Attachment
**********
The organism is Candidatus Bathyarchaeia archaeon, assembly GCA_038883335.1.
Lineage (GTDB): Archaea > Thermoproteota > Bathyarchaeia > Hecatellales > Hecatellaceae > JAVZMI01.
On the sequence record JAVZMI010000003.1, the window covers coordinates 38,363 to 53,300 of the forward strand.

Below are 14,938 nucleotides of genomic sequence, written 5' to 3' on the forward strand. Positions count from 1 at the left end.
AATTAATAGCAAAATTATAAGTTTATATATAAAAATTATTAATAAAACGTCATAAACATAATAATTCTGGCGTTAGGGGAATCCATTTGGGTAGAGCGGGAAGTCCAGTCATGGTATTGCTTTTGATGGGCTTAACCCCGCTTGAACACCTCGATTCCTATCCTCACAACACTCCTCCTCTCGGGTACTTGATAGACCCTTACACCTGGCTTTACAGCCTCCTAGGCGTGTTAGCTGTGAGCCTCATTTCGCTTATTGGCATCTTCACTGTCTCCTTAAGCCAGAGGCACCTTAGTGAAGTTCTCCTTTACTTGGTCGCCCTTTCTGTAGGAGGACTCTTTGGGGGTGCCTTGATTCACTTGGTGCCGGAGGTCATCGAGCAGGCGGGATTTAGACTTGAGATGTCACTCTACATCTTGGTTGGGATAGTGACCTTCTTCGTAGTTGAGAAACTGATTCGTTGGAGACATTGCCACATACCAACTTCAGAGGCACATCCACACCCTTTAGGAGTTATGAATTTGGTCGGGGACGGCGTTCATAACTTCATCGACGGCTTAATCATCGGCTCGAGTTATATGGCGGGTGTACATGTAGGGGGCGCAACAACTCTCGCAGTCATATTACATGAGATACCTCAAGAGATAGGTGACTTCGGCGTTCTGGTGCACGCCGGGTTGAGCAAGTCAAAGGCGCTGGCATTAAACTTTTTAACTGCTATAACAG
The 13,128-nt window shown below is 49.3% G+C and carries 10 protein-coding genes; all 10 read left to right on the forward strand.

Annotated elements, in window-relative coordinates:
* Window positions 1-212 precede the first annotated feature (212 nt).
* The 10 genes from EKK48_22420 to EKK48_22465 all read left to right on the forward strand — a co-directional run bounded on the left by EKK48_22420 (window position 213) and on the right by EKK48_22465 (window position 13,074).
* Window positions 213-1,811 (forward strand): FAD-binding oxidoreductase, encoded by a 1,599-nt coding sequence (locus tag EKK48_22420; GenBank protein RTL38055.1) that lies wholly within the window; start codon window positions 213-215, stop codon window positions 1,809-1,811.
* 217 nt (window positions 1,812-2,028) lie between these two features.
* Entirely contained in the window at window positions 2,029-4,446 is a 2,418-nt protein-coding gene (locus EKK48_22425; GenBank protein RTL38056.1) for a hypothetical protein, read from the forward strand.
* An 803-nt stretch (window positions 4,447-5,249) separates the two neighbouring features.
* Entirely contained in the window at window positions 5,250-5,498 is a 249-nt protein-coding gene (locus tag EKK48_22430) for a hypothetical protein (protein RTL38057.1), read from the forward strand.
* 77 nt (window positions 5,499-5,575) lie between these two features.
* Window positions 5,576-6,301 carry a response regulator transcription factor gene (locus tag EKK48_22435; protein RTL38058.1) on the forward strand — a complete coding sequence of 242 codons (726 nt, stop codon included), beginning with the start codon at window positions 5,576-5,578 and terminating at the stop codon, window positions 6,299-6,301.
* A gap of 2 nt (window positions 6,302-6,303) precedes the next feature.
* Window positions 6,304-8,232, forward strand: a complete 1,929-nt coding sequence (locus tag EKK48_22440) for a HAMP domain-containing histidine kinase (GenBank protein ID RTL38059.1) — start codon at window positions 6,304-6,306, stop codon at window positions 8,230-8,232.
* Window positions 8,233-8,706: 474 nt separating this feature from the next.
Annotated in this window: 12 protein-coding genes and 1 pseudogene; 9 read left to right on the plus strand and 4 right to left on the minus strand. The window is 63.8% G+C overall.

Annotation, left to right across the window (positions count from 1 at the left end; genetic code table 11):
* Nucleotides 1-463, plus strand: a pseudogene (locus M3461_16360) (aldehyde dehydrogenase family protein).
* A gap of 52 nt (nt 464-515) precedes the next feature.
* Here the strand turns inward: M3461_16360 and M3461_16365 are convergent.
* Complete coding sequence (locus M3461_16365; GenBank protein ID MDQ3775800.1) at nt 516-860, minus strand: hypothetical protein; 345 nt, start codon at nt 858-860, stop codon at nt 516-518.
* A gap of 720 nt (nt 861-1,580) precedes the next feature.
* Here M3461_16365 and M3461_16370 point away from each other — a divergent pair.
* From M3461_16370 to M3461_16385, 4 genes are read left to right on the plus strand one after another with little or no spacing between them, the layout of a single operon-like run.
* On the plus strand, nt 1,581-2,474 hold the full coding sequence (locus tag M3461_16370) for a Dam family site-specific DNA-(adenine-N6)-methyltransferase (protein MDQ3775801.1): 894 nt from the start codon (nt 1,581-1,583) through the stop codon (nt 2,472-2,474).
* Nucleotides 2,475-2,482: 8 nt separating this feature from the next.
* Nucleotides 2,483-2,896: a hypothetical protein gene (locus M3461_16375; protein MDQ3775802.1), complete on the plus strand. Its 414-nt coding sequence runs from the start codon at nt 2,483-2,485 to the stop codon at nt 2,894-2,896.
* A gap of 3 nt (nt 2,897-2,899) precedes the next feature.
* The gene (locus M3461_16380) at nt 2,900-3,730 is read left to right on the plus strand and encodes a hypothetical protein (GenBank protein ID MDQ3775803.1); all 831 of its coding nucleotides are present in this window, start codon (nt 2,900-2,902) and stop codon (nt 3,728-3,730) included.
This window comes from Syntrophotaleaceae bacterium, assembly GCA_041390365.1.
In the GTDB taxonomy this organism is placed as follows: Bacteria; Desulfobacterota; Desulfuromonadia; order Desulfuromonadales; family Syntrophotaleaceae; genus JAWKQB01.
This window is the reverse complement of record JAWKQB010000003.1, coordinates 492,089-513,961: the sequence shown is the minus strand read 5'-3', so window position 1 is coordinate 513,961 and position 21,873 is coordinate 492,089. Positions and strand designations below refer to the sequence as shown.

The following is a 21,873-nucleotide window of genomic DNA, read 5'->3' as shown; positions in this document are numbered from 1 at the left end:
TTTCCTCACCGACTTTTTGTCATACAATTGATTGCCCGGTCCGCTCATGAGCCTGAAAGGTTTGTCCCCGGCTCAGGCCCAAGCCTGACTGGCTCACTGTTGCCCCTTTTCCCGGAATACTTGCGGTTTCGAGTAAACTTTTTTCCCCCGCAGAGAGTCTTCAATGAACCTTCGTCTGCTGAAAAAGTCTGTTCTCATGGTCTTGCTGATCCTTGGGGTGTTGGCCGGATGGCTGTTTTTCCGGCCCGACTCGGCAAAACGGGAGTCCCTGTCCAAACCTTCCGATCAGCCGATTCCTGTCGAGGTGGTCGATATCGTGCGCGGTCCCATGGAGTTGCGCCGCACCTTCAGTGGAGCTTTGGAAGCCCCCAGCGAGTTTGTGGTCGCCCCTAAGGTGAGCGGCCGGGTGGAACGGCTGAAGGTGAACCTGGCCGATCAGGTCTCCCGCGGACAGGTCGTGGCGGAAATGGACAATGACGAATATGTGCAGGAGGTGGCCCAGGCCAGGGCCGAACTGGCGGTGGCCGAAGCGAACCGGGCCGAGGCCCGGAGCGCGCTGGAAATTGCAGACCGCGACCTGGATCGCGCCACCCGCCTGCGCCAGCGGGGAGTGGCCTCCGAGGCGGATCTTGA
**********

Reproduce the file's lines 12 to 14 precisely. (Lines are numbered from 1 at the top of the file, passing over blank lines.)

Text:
* Entirely contained in the window at window positions 2,029-4,446 is a 2,418-nt protein-coding gene (locus EKK48_22425; GenBank protein RTL38056.1) for a hypothetical protein, read from the forward strand.
* An 803-nt stretch (window positions 4,447-5,249) separates the two neighbouring features.
* Entirely contained in the window at window positions 5,250-5,498 is a 249-nt protein-coding gene (locus tag EKK48_22430) for a hypothetical protein (protein RTL38057.1), read from the forward strand.